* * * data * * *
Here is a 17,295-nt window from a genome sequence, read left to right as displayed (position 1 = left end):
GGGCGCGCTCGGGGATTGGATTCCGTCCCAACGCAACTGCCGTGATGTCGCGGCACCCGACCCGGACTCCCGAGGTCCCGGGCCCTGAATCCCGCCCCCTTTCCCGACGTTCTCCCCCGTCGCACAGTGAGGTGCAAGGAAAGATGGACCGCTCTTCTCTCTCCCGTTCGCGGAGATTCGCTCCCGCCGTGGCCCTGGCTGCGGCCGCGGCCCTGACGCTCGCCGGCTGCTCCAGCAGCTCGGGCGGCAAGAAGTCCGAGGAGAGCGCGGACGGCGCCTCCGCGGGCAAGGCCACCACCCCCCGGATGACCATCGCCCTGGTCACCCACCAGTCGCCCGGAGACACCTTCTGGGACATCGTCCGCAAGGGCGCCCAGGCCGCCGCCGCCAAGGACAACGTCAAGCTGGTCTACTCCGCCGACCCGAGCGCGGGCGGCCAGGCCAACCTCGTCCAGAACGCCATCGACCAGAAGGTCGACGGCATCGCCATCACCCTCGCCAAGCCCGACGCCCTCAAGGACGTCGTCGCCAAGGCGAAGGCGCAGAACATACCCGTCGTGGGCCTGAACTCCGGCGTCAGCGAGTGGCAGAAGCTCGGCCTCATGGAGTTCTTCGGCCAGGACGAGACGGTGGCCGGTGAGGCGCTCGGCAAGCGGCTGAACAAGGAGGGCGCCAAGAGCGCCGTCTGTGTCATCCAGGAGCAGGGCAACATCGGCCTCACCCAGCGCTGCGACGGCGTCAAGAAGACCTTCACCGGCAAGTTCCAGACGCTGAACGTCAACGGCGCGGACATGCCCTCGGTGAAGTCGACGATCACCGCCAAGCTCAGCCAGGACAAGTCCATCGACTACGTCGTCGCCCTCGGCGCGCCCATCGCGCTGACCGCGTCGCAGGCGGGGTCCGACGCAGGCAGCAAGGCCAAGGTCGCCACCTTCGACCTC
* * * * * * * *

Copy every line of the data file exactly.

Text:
Here is a 17,295-nt window from a genome sequence, read left to right as displayed (position 1 = left end):
GGGCGCGCTCGGGGATTGGATTCCGTCCCAACGCAACTGCCGTGATGTCGCGGCACCCGACCCGGACTCCCGAGGTCCCGGGCCCTGAATCCCGCCCCCTTTCCCGACGTTCTCCCCCGTCGCACAGTGAGGTGCAAGGAAAGATGGACCGCTCTTCTCTCTCCCGTTCGCGGAGATTCGCTCCCGCCGTGGCCCTGGCTGCGGCCGCGGCCCTGACGCTCGCCGGCTGCTCCAGCAGCTCGGGCGGCAAGAAGTCCGAGGAGAGCGCGGACGGCGCCTCCGCGGGCAAGGCCACCACCCCCCGGATGACCATCGCCCTGGTCACCCACCAGTCGCCCGGAGACACCTTCTGGGACATCGTCCGCAAGGGCGCCCAGGCCGCCGCCGCCAAGGACAACGTCAAGCTGGTCTACTCCGCCGACCCGAGCGCGGGCGGCCAGGCCAACCTCGTCCAGAACGCCATCGACCAGAAGGTCGACGGCATCGCCATCACCCTCGCCAAGCCCGACGCCCTCAAGGACGTCGTCGCCAAGGCGAAGGCGCAGAACATACCCGTCGTGGGCCTGAACTCCGGCGTCAGCGAGTGGCAGAAGCTCGGCCTCATGGAGTTCTTCGGCCAGGACGAGACGGTGGCCGGTGAGGCGCTCGGCAAGCGGCTGAACAAGGAGGGCGCCAAGAGCGCCGTCTGTGTCATCCAGGAGCAGGGCAACATCGGCCTCACCCAGCGCTGCGACGGCGTCAAGAAGACCTTCACCGGCAAGTTCCAGACGCTGAACGTCAACGGCGCGGACATGCCCTCGGTGAAGTCGACGATCACCGCCAAGCTCAGCCAGGACAAGTCCATCGACTACGTCGTCGCCCTCGGCGCGCCCATCGCGCTGACCGCGTCGCAGGCGGGGTCCGACGCAGGCAGCAAGGCCAAGGTCGCCACCTTCGACCTC